Iron oxide (Fe3O4) nanoparticles have been used in many biomedical approaches. The toxicity of Fe3O4 nanoparticles on mammalian cells was published recently. Though, little is known about the viability of human cells after treatment with Fe3O4 nanoparticles. Herein, we examined the toxicity, production of reactive oxygen species, and invasive capacity after treatment of human dermal fibroblasts (HDF) and cells of the squamous tumor cell line (SCL-1) with Fe3O4 nanoparticles. These nanoparticles had an average size of 65 nm. Fe3O4 nanoparticles induced oxidative stress via generation of reactive oxygen species (ROS) and subsequent initiation of lipid peroxidation. Furthermore, the question was addressed of whether Fe3O4 nanoparticles affect myofibroblast formation, known to be involved in tumor invasion. Herein, Fe3O4 nanoparticles prevent the expression alpha-smooth muscle actin and therefore decrease the number of myofibroblastic cells. Moreover, our data show in vitro that concentrations of Fe3O4 nanoparticles, which are nontoxic for normal cells, partially reveal a ROS-triggered cytotoxic but also a pro-invasive effect on the fraction of squamous cancer cells surviving the treatment with Fe3O4 nanoparticles. The data herein show that the Fe3O4 nanoparticles appear not to be adequate for use in therapeutic approaches against cancer cells, in contrast to recently published data with cerium oxide nanoparticles. PMID:26090418

  6. Memory and effector CD8 T-cell responses after nanoparticle vaccination of melanoma patients.

    PubMed

    Speiser, Daniel E; Schwarz, Katrin; Baumgaertner, Petra; Manolova, Vania; Devevre, Estelle; Sterry, Wolfram; Walden, Peter; Zippelius, Alfred; Conzett, Katrin Baumann; Senti, Gabriela; Voelter, Verena; Cerottini, Jean-Philippe; Guggisberg, David; Willers, Jörg; Geldhof, Christine; Romero, Pedro; Kündig, Thomas; Knuth, Alexander; Dummer, Reinhard; Trefzer, Uwe; Bachmann, Martin F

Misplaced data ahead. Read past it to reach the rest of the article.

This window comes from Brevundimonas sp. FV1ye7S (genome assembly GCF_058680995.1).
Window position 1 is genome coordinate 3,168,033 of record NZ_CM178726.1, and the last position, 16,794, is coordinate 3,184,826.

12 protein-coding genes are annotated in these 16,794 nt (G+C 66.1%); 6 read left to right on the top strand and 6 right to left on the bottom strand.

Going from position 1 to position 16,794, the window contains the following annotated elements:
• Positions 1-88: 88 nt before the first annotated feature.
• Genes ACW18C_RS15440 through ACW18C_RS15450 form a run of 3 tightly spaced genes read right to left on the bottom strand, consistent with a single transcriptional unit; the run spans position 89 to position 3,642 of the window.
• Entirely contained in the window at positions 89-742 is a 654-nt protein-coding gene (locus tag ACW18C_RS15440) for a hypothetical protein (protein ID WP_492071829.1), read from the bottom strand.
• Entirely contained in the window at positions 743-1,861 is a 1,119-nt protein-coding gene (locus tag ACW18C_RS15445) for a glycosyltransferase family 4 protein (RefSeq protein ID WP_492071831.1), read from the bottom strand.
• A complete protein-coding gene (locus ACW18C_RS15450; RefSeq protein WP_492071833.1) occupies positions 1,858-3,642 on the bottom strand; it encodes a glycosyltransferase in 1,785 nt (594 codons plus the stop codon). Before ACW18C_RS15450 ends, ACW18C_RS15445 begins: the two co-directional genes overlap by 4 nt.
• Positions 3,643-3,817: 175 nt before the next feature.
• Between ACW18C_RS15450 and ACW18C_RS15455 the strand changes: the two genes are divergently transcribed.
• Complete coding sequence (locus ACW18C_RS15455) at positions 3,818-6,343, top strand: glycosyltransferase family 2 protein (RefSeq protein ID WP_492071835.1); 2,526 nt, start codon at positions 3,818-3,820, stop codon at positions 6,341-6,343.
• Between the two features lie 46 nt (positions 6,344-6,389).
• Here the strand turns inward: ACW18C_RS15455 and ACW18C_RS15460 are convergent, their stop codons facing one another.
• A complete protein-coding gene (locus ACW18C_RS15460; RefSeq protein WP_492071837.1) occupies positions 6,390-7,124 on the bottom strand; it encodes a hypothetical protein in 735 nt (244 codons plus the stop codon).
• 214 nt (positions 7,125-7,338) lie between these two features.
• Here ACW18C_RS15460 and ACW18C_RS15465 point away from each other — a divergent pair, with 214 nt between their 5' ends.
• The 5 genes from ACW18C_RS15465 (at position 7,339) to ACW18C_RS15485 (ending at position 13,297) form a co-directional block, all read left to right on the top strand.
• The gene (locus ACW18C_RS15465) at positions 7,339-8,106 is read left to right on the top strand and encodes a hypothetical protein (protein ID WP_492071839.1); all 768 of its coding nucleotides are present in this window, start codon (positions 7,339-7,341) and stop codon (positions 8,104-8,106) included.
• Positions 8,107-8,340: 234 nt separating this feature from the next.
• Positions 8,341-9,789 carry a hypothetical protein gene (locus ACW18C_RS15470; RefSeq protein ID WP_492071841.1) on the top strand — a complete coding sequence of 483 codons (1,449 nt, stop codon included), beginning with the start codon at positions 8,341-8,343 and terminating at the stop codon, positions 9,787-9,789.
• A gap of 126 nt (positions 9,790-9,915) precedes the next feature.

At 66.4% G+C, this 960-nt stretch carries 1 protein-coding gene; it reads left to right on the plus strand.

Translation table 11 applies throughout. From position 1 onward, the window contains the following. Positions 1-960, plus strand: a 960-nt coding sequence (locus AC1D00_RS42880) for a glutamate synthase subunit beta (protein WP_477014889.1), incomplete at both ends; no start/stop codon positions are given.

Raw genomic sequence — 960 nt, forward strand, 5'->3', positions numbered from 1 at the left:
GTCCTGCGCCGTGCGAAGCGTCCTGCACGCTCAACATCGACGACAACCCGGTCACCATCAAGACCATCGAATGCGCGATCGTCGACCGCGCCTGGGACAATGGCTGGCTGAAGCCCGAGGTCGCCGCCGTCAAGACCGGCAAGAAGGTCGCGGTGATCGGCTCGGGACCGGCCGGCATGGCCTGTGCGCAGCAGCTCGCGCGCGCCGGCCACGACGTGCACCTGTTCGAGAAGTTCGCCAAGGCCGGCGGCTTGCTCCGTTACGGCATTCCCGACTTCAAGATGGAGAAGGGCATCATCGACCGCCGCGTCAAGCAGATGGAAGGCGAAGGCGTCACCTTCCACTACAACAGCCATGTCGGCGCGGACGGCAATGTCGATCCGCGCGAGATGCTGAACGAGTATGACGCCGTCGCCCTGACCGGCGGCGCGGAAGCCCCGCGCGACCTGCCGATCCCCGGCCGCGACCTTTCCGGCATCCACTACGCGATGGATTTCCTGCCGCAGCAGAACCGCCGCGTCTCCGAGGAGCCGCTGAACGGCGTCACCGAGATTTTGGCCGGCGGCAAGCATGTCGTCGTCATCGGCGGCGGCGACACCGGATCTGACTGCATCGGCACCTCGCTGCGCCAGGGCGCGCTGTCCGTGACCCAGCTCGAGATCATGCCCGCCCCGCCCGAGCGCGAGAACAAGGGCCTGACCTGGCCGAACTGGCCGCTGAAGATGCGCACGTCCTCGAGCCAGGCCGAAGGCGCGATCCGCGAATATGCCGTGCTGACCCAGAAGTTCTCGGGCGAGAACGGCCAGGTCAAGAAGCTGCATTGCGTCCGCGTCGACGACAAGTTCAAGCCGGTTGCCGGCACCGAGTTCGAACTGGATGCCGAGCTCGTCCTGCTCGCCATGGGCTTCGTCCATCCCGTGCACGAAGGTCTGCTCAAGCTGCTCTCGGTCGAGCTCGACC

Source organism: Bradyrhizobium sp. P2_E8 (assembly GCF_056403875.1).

2010-10-01

    Induction of cytotoxic CD8 T-cell responses is enhanced by the exclusive presentation of antigen through dendritic cells, and by innate stimuli, such as toll-like receptor ligands. On the basis of these 2 principles, we designed a vaccine against melanoma. Specifically, we linked the melanoma-specific Melan-A/Mart-1 peptide to virus-like nanoparticles loaded with A-type CpG, a ligand for toll-like receptor 9. Melan-A/Mart-1 peptide was cross-presented, as shown in vitro with human dendritic cells and in HLA-A2 transgenic mice. A phase I/II study in stage II-IV melanoma patients showed that the vaccine was well tolerated, and that 14/22 patients generated ex vivo detectable T-cell responses, with in part multifunctional T cells capable to degranulate and produce IFN-γ, TNF-α, and IL-2. No significant influence of the route of immunization (subcutaneous versus intradermal) nor dosing regimen (weekly versus daily clusters) could be observed. It is interesting to note that, relatively large fractions of responding specific T cells exhibited a central memory phenotype, more than what is achieved by other nonlive vaccines. We conclude that vaccination with CpG loaded virus-like nanoparticles is associated with a human CD8 T-cell response with properties of a potential long-term immune protection from the disease. PMID:20842051

  7. Enhanced reactive oxygen species overexpression by CuO nanoparticles in poorly differentiated hepatocellular carcinoma cells

    NASA Astrophysics Data System (ADS)

    Kung, Mei-Lang; Hsieh, Shu-Ling; Wu, Chih-Chung; Chu, Tian-Huei; Lin, Yu-Chun; Yeh, Bi-Wen; Hsieh, Shuchen

    2015-01-01